What does it take to succeed with agile?

sipgate, my employer, has come a long way since introducing Scrum in 2010. Overall I’d consider our journey a successful transformation. Today, we can ship much faster with better code quality and information is readily available to every employee – to name a few advantages.

Of course there are many factors that contribute to a successful agile transformation (yep, you got me, the title is clickbait), but if I had to pick one single most important factor and draw a diagram to represent it, it would be this:

roomsize

What do you think this might depict? Take a few seconds to come up with a guess, before you scroll down.

 

 

 

 

Have you thought of something?

 

 

 

 

Really? Pinkie promise?

 

 

 

 

 

Okay, here we go:

I think that management support is the most important predictor of a successful agile transformation. Real support, not lip service. And that’s what the diagram shows, real support:

People in previously existing groups (Web, Java, UX & design, telephony, …) had assembled themselves into 3 cross-functional teams. So far, so good, but there was one problem: These teams were bigger than the old ones and during “ye big team move” we would only free up 2 rooms big enough to host such a team. No other big rooms left either.

We’re gonna need a bigger room

The only room that was big enough and wasn’t filled with a corresponding number of people was the bosses’ office. Our two CEOs/founders shared this room. At this specific time, the more technical CEO – was abroad.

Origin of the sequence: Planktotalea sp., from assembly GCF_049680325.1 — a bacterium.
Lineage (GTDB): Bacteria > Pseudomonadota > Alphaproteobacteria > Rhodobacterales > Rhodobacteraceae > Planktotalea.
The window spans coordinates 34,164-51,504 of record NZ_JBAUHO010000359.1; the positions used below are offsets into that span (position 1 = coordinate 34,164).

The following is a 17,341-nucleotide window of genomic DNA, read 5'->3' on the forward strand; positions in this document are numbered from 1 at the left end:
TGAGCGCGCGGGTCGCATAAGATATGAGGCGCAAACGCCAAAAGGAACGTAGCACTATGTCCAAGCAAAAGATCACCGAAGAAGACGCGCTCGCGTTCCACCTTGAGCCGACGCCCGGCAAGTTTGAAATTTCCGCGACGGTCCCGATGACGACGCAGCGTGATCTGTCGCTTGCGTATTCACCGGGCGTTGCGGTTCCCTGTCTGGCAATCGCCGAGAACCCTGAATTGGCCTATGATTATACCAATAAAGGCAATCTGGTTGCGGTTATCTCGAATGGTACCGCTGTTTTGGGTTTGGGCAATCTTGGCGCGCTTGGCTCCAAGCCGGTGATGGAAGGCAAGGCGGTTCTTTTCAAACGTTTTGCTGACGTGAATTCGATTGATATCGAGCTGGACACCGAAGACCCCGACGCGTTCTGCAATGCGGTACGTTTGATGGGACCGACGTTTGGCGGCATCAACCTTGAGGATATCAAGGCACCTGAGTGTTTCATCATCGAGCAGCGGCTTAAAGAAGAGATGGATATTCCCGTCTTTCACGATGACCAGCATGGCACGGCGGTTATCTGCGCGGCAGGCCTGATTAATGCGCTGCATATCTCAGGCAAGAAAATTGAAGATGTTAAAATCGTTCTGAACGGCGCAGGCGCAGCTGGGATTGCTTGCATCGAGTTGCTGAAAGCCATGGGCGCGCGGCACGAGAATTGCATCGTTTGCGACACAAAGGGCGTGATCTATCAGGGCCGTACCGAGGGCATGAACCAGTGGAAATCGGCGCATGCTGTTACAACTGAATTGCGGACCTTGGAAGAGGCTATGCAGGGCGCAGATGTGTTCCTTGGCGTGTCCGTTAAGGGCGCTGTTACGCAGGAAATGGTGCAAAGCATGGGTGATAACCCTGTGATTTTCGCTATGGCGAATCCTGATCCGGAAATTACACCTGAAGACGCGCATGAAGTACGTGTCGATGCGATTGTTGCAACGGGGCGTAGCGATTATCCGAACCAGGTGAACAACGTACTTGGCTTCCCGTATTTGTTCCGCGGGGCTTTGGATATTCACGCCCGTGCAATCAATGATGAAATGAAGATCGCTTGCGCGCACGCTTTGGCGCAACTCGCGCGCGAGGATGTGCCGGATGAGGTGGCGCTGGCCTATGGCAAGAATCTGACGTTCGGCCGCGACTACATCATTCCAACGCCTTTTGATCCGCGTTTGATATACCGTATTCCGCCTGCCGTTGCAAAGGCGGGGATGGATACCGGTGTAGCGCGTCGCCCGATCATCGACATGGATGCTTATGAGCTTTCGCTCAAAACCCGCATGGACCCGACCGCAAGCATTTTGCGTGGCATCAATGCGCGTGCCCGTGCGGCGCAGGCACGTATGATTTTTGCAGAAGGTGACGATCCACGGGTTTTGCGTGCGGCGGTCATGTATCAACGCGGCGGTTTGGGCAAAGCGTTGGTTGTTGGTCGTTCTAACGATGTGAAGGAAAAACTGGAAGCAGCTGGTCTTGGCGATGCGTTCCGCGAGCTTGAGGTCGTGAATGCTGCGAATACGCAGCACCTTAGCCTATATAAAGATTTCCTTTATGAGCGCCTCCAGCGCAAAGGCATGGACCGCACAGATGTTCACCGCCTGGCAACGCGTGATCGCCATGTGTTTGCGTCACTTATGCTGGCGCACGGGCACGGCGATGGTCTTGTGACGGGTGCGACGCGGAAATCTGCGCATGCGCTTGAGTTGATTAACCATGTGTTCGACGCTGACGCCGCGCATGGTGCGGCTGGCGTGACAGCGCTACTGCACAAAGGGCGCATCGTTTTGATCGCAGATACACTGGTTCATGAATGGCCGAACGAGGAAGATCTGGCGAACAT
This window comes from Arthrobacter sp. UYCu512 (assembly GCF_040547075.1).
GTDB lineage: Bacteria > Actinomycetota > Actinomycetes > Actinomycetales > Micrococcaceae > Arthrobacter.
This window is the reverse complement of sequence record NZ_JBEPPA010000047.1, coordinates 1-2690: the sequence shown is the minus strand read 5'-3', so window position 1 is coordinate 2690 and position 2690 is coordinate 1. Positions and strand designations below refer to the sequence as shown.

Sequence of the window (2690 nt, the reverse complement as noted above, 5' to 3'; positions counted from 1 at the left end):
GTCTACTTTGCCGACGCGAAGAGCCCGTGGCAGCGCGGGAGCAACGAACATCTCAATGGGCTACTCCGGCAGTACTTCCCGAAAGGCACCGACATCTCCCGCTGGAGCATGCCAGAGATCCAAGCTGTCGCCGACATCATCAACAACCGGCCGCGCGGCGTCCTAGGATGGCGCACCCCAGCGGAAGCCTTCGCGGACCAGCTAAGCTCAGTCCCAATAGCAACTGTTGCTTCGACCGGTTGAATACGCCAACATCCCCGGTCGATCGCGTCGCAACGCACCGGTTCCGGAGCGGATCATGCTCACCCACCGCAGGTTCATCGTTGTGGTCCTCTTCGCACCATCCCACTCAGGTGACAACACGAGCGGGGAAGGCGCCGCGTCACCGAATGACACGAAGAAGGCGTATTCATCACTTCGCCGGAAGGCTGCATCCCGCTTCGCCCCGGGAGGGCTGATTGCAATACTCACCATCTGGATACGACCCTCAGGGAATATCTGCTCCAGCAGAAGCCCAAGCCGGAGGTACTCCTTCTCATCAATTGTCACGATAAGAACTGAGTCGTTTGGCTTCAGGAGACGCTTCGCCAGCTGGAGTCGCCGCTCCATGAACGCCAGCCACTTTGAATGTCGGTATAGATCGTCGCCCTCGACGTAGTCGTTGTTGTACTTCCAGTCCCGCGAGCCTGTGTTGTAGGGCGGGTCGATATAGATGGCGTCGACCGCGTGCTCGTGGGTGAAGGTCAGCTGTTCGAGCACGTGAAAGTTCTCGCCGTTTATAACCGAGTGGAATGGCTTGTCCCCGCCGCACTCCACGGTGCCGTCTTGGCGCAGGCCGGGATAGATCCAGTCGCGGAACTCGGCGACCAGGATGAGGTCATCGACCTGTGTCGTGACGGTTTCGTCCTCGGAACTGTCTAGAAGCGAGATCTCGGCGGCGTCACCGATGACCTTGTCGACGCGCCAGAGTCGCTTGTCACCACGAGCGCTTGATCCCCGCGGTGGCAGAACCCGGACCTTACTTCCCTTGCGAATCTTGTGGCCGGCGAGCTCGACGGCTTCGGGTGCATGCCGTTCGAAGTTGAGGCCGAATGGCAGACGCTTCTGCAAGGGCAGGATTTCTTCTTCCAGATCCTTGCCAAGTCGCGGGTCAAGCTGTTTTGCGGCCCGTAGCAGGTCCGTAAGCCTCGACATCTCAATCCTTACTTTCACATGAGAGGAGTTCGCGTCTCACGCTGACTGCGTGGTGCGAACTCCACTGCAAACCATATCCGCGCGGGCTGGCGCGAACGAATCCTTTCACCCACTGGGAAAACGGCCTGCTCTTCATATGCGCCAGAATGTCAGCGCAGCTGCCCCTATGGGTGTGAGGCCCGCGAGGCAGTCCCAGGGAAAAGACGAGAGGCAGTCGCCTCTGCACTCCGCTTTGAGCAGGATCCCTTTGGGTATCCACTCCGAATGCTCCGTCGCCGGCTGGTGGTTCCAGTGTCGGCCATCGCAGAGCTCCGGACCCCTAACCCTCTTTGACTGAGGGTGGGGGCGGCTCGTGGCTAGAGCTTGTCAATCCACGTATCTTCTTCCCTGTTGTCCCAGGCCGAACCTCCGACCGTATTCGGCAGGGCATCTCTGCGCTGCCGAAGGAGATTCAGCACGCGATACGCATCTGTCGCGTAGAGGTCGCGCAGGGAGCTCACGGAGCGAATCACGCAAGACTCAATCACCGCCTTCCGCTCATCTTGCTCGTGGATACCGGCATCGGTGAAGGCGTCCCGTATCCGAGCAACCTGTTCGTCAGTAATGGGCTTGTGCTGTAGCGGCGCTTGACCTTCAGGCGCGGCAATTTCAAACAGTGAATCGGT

It dawned on all of us that the CEO in residence would have to move into a much, much smaller room if we wanted to go through with the whole cross-functional, all-in-one-room team approach. Unfailingly, he moved into the room represented by rectangle #2 so that the 8 members of Team Princess could set up camp in his beautiful, spacious office aka rectangle #1.

Without a single complaint he moved again when the Technical CEO returned. The TCEO got rectangle #2 and he got room #3. To emphasize how small and undesirable #3 was: It has no real window. Today we store beverage crates in that room.

In the meantime (it’s Dec 2014 when I write this), we quadrupled office size and the CEO moved once again into a big office, together with two others. Jointly they set company strategy.

So, there it is. When it counted our CEO demonstrated his commitment. He was willing to sacrifice comfort and the status attached to a big office to help implement agile the best way we knew.

Would yours? Would you?

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